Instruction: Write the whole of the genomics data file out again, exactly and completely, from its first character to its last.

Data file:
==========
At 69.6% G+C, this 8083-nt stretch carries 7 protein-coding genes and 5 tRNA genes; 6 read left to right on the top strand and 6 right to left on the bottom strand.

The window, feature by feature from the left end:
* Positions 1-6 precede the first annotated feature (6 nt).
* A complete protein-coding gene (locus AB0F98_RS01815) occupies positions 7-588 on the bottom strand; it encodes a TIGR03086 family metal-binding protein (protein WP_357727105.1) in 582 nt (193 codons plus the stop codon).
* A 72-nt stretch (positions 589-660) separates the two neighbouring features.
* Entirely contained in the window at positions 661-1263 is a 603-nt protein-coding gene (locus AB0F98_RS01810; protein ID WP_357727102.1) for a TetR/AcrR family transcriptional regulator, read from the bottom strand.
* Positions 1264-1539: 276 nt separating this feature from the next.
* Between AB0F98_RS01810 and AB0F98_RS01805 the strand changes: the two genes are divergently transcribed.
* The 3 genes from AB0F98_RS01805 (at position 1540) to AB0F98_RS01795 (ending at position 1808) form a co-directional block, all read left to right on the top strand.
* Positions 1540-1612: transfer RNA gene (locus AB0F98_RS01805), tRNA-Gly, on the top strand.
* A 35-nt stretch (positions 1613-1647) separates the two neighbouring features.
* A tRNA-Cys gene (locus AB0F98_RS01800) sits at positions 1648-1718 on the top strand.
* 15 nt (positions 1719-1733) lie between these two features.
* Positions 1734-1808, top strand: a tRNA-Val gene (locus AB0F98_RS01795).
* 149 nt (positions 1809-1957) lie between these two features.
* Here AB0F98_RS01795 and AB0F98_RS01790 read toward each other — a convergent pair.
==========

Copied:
At 69.6% G+C, this 8083-nt stretch carries 7 protein-coding genes and 5 tRNA genes; 6 read left to right on the top strand and 6 right to left on the bottom strand.

The window, feature by feature from the left end:
* Positions 1-6 precede the first annotated feature (6 nt).
* A complete protein-coding gene (locus AB0F98_RS01815) occupies positions 7-588 on the bottom strand; it encodes a TIGR03086 family metal-binding protein (protein WP_357727105.1) in 582 nt (193 codons plus the stop codon).
* A 72-nt stretch (positions 589-660) separates the two neighbouring features.
* Entirely contained in the window at positions 661-1263 is a 603-nt protein-coding gene (locus AB0F98_RS01810; protein ID WP_357727102.1) for a TetR/AcrR family transcriptional regulator, read from the bottom strand.
* Positions 1264-1539: 276 nt separating this feature from the next.
* Between AB0F98_RS01810 and AB0F98_RS01805 the strand changes: the two genes are divergently transcribed.
* The 3 genes from AB0F98_RS01805 (at position 1540) to AB0F98_RS01795 (ending at position 1808) form a co-directional block, all read left to right on the top strand.
* Positions 1540-1612: transfer RNA gene (locus AB0F98_RS01805), tRNA-Gly, on the top strand.
* A 35-nt stretch (positions 1613-1647) separates the two neighbouring features.
* A tRNA-Cys gene (locus AB0F98_RS01800) sits at positions 1648-1718 on the top strand.
* 15 nt (positions 1719-1733) lie between these two features.
* Positions 1734-1808, top strand: a tRNA-Val gene (locus AB0F98_RS01795).
* 149 nt (positions 1809-1957) lie between these two features.
* Here AB0F98_RS01795 and AB0F98_RS01790 read toward each other — a convergent pair.